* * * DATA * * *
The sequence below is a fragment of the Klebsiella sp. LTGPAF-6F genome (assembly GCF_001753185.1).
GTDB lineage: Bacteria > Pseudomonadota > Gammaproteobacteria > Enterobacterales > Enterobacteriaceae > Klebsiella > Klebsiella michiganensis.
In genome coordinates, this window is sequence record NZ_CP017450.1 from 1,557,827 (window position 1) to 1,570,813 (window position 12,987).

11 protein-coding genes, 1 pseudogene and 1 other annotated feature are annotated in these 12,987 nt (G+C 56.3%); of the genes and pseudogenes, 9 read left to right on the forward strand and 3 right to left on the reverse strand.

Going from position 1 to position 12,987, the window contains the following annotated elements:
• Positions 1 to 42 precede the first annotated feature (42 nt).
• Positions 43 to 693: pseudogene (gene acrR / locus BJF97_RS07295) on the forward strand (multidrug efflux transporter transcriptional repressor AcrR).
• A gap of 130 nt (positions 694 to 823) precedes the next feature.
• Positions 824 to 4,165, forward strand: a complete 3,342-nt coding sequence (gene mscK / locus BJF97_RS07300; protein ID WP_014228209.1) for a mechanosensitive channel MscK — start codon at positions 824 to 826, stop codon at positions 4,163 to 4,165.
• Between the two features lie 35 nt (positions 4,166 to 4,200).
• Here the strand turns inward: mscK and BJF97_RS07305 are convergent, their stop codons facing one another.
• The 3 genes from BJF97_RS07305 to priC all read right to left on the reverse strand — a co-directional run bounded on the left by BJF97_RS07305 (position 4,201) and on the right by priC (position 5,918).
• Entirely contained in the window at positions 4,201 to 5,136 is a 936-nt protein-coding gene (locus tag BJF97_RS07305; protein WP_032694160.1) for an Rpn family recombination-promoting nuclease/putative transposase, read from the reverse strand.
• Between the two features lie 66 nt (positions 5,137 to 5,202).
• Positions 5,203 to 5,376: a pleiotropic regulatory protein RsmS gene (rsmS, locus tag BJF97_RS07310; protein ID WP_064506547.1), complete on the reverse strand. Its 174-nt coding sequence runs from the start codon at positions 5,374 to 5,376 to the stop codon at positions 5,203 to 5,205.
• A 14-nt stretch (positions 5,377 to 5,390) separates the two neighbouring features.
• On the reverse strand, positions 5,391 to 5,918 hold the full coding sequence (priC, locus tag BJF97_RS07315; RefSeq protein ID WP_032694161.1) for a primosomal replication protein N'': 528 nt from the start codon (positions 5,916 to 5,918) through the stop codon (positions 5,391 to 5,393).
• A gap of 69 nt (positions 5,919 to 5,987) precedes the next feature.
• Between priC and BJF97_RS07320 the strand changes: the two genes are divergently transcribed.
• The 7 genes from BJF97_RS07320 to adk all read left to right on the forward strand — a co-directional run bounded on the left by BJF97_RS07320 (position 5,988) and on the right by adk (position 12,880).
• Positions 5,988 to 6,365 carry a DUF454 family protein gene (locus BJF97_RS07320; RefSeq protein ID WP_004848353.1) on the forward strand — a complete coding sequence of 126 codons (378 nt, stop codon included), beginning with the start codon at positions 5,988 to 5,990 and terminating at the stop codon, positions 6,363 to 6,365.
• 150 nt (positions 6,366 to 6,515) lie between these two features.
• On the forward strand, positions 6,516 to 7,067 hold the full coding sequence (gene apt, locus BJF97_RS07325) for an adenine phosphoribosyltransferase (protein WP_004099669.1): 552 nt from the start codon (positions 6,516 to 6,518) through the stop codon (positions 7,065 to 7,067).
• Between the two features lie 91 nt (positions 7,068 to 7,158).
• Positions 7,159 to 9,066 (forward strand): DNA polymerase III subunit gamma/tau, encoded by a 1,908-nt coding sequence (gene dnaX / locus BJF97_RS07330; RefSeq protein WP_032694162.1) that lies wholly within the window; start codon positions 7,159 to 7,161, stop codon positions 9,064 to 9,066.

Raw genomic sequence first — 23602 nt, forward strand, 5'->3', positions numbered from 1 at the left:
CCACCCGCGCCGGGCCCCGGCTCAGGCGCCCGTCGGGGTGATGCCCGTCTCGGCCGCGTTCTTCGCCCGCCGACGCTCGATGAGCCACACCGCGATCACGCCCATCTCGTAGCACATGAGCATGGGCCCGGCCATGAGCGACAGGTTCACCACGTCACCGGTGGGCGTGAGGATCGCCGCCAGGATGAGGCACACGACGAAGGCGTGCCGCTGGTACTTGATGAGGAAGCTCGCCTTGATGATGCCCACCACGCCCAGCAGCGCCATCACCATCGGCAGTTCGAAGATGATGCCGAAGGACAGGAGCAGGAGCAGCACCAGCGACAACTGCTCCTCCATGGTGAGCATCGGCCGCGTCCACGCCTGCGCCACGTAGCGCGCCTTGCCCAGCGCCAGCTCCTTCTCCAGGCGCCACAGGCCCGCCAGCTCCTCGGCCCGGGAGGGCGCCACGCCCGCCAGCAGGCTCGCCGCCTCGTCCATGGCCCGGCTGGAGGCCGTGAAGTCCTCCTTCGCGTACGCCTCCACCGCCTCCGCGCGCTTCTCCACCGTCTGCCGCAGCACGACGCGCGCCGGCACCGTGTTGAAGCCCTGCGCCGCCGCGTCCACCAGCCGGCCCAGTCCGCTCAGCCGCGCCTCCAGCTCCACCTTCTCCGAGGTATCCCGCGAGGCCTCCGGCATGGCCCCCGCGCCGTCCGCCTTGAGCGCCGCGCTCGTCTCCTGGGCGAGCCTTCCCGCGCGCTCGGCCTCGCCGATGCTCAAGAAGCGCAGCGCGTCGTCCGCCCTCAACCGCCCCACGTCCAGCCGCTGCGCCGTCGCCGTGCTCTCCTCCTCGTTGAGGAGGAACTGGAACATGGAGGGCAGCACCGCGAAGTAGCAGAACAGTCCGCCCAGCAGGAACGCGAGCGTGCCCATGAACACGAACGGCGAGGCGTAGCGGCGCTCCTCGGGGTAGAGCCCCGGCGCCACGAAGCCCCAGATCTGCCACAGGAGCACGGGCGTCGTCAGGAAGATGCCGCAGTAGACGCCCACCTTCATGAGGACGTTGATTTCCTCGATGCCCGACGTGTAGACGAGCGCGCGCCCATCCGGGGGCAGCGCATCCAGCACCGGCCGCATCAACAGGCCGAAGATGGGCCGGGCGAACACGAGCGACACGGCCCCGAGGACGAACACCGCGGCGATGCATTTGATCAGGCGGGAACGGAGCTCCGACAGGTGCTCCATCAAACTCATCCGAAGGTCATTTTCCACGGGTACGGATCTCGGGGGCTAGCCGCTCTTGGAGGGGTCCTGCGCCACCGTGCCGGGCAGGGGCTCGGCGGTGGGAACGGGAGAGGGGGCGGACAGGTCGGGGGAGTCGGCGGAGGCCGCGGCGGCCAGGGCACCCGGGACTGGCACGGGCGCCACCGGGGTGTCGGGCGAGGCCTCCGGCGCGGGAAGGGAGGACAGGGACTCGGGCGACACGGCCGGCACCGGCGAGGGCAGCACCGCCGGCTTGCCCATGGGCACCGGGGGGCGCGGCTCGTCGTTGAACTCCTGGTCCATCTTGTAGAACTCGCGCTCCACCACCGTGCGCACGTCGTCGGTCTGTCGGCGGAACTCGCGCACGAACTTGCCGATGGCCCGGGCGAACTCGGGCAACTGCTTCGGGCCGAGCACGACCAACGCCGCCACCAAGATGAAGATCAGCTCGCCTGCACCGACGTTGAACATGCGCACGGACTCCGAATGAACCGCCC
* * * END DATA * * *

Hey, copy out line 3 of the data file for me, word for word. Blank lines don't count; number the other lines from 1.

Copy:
In genome coordinates, this window is sequence record NZ_CP017450.1 from 1,557,827 (window position 1) to 1,570,813 (window position 12,987).